Jurgen Schukraft is a senior researcher at CERN, the European Center for Particle Physics in Geneva, Switzerland. He received his PhD in 1983 from the University of Heidelberg, investigating fission processes in Uranium on Uranium collisions at the heavy ion accelerator at GSI, Darmstadt. He joined CERN as a fellow in 1984 working on hadron production and electromagnetic signals in experiments using both pp reactions (R808 at the CERN ISR) and heavy ion reactions (NA34, NA45 at the CERN SPS and E855 at the BNL AGS accelerators). He is a founding member of the ALICE experiment at the CERN LHC and served as its first Spokesperson from 1992 to 2000. The ALICE collaboration, including some 1000 scientists from over 100 Institutions, will study matter at extreme energy densities (the ‘Quark Gluon Plasma’), which resembles the primordial matter in the early Universe a few microseconds after the Big Bang. He served as member or chair of several working groups set up by international science committees (NuPECC, NSAC, OECD-Megascience) and scientific councils, evaluates grants for national and European research agencies, and is Associate Editor of a physics journal (EPJC).
Dr Peter Jenni, CERN, SwitzerlandEarly physics results
Peter Jenni, Swiss, born in 1948, obtained his Diploma for Physics at the University of Berne in 1973 and his Doctorate at the Swiss Federal Institute of Technology in Zürich (ETHZ) in 1976. Peter Jenni participated in CERN experiments at the Synchro-Cyclotron (SC, 1972/3), at the Proton Synchrotron (PS, 1974/6), and as ETHZ Research Associate at the Intersecting Storage Rings (ISR, 1976/7). During 1978/9, he was a Research Associate at the Stanford Linear Accelerator Centre (SLAC), USA, participating in the MARK II experiment at the e+e– storage ring SPEAR. He became a CERN staff in 1980 with the UA2 experiment at the SPS collider (major involvement in the discoveries of jets and the W/Z bosons). His strong interest was with the Large Hadron Collider (LHC) since the beginning in 1984. From 1991 the main activities concentrated on tasks related to the spokespersonship first of a proto-Collaboration (Expression of Interest, 1992), and then, on the shared spokespersonship with F. Dydak of the ATLAS Collaboration (Letter of Intent 1992, Technical Proposal 1994). In October 1995 he was elected Spokesperson of ATLAS which today comprises some 3000 scientists representing 174 Institutions from 38 countries. He was re-elected several times and retired from this duty in February 2009, retaining a strong involvement in the operation and physics of the experiment.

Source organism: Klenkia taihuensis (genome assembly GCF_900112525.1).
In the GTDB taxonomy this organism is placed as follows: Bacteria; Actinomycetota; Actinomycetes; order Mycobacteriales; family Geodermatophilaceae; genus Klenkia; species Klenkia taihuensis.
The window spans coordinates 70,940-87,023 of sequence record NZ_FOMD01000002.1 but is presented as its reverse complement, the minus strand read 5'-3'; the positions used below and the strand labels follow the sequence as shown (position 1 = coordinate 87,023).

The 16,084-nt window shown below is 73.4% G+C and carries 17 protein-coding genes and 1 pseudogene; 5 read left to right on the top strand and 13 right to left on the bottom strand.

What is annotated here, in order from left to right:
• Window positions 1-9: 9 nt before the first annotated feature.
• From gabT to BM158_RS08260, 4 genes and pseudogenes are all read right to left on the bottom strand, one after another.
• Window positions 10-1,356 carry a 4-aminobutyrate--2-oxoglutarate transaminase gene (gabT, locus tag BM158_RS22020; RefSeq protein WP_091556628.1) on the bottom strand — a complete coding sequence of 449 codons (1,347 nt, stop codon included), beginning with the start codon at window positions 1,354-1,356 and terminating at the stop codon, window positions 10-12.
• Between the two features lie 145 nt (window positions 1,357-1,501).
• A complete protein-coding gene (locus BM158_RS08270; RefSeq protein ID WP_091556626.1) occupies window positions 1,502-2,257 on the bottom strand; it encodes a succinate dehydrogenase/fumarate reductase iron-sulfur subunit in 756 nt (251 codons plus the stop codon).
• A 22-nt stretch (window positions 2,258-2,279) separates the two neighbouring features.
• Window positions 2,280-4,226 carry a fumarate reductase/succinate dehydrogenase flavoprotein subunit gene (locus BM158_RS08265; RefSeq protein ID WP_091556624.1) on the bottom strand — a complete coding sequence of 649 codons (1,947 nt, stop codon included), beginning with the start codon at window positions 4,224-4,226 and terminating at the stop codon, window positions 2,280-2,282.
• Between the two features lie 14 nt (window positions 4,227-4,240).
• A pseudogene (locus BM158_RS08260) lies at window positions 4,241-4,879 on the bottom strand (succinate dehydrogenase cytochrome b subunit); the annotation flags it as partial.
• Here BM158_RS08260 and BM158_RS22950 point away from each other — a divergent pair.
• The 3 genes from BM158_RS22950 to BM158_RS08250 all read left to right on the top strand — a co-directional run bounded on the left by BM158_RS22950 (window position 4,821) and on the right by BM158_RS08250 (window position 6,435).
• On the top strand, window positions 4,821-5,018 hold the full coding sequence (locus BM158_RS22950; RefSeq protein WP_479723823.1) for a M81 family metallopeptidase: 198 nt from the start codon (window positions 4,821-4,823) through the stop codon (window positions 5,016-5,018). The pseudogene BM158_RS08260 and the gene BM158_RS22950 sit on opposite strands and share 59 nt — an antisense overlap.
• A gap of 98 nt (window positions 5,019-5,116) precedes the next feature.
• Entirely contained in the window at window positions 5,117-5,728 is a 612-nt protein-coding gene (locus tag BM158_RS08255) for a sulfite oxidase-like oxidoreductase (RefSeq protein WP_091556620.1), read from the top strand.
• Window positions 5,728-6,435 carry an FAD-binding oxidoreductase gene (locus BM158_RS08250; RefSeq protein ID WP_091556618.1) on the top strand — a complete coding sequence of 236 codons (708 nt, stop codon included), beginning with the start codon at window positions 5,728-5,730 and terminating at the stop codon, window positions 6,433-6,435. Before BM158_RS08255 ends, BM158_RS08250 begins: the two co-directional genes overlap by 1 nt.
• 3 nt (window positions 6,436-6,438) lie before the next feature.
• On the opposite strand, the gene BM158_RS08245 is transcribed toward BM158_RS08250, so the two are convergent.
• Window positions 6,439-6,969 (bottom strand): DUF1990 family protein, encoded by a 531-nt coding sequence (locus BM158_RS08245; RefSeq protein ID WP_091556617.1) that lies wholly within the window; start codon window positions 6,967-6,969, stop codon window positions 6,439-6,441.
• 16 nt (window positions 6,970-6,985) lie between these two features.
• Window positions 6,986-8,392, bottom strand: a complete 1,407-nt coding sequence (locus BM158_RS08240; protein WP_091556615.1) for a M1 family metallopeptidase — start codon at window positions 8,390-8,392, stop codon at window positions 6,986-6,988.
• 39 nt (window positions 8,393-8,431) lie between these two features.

Dr Sergio Cittolin, CERN, SwitzerlandThe data aquisition and reduction challenge
Cittolin Sergio obtained his degree in General Physics in 1967 from the Padova University in Italy. As INFN fellow and University associated professor from 1967 to 1975, he taught general physics and participated to experiments at CERN. In 1975 as CERN staff he developed and implemented software and hardware systems for the trigger and data acquisition in experiments at CERN, contributing to the introduction and exploitation of the emerging microprocessor and personal computers technologies in the domains of the experimental physics. During the period 1978-1989, he was responsible for the design, implementation and operation of the trigger, data acquisition and control systems of the UA1 experiment. From 1994 to 2008 he led the design and construction of the data acquisition and control systems of the CMS experiment running at LHC.
Dr Neil Geddes, STFC Rutherford Appleton Laboratory, UKThe LHC and the computing grid
Professor Jos Engelen, Netherlands Organisation for Scientific Research (NWO), NetherlandsOrganisational and financial challenges
Professor Rolf Heuer, CERN, SwitzerlandThe future of LHC and CERN
Professor Rolf-Dieter Heuer was born in Boll/Goeppingen, Germany. He studied physics at the University of Stuttgart where he graduated in 1974, and obtained his PhD at the University of Heidelberg in 1977. Professor Heuer is an experimental particle physicist. Most of his scientific work has been related to the study of electron-positron reactions, development of experimental techniques, as well as construction and running of large detector systems. In 1977 he became research scientist at the University of Heidelberg working for the JADE experiment at the electron-positron storage ring PETRA until 1983, situated at the DESY in Hamburg. From 1984 to 1998, Professor Heuer was a staff member at CERN, European Organization for Nuclear Research, working for the OPAL experiment. He then became the run coordinator during the start-up phase of LEP1 in 1989-1992 and the OPAL spokesperson in 1994-1998. In 1998, Rolf-Dieter Heuer was appointed to a chair at the University of Hamburg (C4 professor). He established a group working on the preparations for experiments at an electron-positron Linear Collider which quickly became one of the leading groups in this area world wide. Since December 2004, Professor Heuer was research director for particle and astroparticle physics at the DESY laboratory, a member of the Helmholtz association. In December 2007 Professor Heuer was elected Director General of CERN taking office January 2009.
Professor Sir Chris Llewellyn Smith FRS, University of Oxford, UKLessons learned and summary
Chris Llewellyn Smith is a theoretical physicist. He is currently President of the Council of SESAME (Synchrotron-light for Experimental Science and its Applications in the Middle East) and a Visiting Professor in Oxford, where he works on future energy supply and demand. He was Chair of the Council of ITER (2007-09); Director of UKAEA Culham (2003-08), where he was responsible for the UK's fusion programme and the operation of JET, and developed and promoted the ‘Fast Track’ development of fusion energy; Provost and President of University College London (1999-2002); Director General of CERN (1994–98), when the LHC was approved and LEP successfully upgraded; and Chairman of Oxford Physics (1987-92). He has written and spoken widely on science funding, international scientific collaboration and energy issues. His scientific contributions and leadership have been recognised by awards and honours in seven countries on three continents.